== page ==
The new legislative control of cannabidiol (CBD) will come into effect on February 1. CBD will be under the same strict control as other dangerous drugs under the Dangerous Drugs Ordinance (DDO) from that day. With the commencement of the new regulation, Hong Kong Customs will take vigorous enforcement action to fiercely combat the related drug trafficking activities.
Under the DDO, trafficking (including importing and exporting) and illicit manufacturing of CBD is liable to a maximum penalty of a fine of $5 million and life imprisonment. Possession and consumption of CBD in contravention of the DDO will be subject to a maximum penalty of a fine of $1 million and imprisonment of seven years.
From February 1 onwards, importation of products (including food or drinks) containing CBD into Hong Kong is prohibited unless the relevant provisions in the DDO are complied with.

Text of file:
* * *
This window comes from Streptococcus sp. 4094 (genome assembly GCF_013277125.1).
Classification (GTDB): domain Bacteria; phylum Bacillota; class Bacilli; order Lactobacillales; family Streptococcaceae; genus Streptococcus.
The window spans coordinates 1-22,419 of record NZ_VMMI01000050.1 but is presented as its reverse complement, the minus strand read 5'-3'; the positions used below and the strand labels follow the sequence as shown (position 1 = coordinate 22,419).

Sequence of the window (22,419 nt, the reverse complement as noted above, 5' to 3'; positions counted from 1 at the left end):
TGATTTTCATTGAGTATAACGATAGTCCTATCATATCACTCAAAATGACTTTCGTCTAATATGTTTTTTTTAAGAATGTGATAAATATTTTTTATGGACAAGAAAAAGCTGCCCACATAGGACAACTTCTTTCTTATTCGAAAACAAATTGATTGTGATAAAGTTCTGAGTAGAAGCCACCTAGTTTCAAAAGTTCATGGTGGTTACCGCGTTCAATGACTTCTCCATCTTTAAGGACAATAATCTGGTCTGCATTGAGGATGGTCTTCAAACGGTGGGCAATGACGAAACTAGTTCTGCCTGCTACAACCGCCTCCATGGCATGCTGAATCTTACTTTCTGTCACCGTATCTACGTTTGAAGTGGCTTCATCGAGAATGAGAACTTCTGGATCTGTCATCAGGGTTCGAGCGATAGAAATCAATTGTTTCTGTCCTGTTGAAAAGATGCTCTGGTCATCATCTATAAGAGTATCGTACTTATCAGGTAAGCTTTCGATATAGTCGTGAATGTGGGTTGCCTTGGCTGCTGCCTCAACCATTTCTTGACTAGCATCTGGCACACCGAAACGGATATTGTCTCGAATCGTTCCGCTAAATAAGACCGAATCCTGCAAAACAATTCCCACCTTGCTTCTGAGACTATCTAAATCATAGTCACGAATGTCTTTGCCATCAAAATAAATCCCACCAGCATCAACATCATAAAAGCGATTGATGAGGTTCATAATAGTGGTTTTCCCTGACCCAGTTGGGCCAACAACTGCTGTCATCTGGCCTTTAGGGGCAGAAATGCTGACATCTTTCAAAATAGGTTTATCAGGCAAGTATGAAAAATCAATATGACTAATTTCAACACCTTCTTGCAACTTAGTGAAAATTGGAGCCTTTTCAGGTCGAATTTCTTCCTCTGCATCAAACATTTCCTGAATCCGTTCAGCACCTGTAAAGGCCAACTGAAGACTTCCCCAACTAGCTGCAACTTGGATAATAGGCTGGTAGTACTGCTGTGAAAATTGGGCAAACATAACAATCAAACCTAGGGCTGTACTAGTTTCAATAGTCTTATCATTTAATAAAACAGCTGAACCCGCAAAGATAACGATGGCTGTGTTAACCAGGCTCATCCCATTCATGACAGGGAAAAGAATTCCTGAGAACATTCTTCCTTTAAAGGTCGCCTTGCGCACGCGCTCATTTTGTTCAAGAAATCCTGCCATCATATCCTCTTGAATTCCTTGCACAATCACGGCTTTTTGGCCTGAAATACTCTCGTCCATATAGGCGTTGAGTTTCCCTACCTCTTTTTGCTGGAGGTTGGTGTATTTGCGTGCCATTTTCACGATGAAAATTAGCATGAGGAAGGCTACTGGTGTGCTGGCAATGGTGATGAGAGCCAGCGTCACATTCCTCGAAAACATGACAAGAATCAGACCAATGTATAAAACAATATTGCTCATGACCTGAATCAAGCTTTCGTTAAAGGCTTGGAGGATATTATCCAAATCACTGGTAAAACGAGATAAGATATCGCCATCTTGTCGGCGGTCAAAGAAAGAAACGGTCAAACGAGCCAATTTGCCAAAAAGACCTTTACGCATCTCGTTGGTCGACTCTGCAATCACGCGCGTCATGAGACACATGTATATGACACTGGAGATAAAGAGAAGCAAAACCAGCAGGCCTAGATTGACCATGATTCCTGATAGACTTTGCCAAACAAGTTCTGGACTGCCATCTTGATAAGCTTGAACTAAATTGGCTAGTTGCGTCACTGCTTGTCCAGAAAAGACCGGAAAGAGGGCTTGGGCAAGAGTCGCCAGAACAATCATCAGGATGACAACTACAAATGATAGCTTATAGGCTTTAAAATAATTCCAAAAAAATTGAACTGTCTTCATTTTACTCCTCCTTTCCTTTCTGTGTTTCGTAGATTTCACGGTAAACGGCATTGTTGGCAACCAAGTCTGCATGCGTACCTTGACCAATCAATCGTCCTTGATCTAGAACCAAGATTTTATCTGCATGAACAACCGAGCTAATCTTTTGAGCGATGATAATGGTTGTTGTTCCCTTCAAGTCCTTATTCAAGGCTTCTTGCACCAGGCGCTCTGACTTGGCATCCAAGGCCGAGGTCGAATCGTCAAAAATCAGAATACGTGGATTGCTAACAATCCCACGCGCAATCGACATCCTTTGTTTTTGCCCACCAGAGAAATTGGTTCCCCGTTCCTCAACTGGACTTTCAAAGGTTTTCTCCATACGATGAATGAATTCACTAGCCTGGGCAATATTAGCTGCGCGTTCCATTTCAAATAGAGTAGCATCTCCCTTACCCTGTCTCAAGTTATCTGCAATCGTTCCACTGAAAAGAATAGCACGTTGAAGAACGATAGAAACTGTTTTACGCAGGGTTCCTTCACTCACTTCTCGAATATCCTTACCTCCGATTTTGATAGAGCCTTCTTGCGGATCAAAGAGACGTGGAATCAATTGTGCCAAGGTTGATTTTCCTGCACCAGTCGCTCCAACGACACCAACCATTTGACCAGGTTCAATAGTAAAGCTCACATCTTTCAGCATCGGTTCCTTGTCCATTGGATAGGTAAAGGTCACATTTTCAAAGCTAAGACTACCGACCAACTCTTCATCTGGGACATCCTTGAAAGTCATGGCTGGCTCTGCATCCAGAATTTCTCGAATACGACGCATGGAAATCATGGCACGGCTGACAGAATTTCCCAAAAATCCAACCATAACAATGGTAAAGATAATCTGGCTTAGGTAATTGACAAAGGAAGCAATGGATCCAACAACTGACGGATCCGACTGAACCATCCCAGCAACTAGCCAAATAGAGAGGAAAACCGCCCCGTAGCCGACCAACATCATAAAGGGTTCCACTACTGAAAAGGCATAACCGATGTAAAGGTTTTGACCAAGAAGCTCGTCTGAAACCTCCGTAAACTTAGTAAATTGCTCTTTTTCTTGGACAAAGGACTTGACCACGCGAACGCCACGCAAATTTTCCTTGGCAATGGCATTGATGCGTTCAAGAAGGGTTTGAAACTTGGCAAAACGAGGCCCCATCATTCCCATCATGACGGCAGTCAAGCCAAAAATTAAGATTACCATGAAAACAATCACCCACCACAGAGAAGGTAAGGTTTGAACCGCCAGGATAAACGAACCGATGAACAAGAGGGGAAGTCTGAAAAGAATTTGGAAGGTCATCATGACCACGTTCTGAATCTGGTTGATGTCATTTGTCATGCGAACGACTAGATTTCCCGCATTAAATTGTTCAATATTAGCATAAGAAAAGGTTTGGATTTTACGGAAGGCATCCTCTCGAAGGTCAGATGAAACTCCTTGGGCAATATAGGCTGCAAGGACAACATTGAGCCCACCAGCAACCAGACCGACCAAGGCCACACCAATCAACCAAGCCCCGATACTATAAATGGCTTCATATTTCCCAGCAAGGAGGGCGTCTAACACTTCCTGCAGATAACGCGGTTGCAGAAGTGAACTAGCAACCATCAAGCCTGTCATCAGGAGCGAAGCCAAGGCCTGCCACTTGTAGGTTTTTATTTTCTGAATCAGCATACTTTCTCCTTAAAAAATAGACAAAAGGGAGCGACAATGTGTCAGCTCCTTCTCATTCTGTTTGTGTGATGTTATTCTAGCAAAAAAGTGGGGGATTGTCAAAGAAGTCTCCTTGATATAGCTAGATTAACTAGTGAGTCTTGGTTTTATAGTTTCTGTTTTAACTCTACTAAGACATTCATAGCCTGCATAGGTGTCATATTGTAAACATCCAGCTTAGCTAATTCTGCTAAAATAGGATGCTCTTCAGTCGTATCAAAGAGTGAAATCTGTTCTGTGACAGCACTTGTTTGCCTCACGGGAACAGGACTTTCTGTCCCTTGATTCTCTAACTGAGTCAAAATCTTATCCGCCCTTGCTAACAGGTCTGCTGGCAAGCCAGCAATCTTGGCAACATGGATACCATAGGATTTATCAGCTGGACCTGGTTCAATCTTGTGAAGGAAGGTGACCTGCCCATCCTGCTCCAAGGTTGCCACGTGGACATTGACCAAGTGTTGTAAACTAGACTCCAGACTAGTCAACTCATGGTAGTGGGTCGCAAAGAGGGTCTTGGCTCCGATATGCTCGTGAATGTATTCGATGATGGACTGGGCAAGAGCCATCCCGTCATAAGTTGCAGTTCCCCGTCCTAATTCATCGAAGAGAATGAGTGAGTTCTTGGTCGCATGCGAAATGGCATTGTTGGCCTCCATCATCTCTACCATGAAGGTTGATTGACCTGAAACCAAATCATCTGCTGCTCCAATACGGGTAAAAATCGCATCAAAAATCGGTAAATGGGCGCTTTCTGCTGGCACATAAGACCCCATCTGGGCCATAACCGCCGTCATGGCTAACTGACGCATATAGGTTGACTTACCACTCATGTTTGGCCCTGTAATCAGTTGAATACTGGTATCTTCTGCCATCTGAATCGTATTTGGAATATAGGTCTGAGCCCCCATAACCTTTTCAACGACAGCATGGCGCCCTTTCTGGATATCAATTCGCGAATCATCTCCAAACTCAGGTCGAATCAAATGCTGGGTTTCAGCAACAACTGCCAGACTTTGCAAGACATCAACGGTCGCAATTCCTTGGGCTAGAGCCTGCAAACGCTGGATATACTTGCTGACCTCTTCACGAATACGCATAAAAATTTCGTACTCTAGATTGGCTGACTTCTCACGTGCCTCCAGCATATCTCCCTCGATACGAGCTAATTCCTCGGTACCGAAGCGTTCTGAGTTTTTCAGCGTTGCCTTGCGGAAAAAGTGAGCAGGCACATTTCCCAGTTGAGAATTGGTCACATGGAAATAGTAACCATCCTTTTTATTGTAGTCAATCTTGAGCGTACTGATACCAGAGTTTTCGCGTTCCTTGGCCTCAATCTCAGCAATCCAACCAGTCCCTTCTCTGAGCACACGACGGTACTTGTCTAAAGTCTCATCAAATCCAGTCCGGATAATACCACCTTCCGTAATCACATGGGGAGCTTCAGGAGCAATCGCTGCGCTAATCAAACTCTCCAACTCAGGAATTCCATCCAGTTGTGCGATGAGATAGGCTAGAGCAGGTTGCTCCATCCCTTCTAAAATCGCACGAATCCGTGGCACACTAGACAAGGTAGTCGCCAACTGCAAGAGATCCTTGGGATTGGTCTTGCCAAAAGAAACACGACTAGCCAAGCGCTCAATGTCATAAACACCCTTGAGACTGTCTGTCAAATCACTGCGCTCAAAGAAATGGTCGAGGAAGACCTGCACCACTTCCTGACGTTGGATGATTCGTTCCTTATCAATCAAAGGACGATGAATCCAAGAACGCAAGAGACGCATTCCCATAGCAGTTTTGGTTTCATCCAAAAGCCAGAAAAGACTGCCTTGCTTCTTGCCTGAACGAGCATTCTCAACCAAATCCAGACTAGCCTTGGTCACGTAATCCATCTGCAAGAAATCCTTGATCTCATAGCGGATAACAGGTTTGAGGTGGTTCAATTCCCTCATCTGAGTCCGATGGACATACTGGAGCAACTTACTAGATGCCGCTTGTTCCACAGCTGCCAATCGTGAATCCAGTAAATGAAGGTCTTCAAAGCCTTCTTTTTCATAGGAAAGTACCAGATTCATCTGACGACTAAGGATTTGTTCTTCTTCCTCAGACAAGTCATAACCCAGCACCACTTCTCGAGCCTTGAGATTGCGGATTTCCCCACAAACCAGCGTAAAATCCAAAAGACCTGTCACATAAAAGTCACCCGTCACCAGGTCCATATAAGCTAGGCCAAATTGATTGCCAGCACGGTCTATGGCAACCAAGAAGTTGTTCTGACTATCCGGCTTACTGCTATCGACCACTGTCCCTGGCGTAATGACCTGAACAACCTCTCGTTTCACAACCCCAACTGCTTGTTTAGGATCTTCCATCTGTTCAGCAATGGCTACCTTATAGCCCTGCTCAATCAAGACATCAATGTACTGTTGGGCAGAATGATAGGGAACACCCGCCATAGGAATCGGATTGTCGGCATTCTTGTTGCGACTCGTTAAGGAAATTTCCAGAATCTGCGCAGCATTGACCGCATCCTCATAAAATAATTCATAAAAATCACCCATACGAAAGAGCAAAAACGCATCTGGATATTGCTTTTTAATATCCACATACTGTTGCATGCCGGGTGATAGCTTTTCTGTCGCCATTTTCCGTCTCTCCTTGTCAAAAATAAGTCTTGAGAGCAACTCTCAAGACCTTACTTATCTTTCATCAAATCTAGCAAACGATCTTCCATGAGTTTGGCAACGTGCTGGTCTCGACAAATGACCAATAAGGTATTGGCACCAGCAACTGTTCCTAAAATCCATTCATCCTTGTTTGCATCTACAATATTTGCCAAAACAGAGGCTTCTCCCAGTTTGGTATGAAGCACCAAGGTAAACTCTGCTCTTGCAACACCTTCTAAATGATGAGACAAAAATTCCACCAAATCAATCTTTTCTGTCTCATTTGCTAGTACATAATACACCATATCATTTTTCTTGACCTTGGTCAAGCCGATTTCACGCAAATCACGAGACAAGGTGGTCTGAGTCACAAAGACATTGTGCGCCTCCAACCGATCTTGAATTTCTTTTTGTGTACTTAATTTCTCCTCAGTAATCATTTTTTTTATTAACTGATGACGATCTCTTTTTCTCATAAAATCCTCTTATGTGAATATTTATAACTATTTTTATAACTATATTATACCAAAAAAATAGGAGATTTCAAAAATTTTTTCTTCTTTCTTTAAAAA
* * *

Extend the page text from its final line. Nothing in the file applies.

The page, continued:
Customs will step up enforcement action to intercept the import and transit movements of CBD products in various channels. At the same time, Customs will continue to apply risk assessment strategy to select passengers, cargoes and postal packets for clearance to combat transnational drug trafficking activities.
Customs reminds members of the public not to bring any cannabis products or products containing CBD into Hong Kong. To avoid breaching the law inadvertently, they should also refrain from buying any CBD products, and pay attention to whether the products' packaging and labels contain wordings of CBD or tetrahydrocannabinol (THC) when making any purchase. When in doubt, members of the public should not take the risk of buying these products or bringing them back to Hong Kong.
Customs appeals to members of the public to stay alert and not to participate in drug trafficking activities for monetary return. They must not accept hiring or delegation from another party to carry controlled items into and out of Hong Kong. They are also reminded not to carry unknown items for other people, nor to release their personal data or home address to others for receiving parcels or goods.
Members of the public may report any suspected drug trafficking activities to Customs' 24-hour hotline 2545 6182 or its dedicated crime-reporting email account (email@example.com).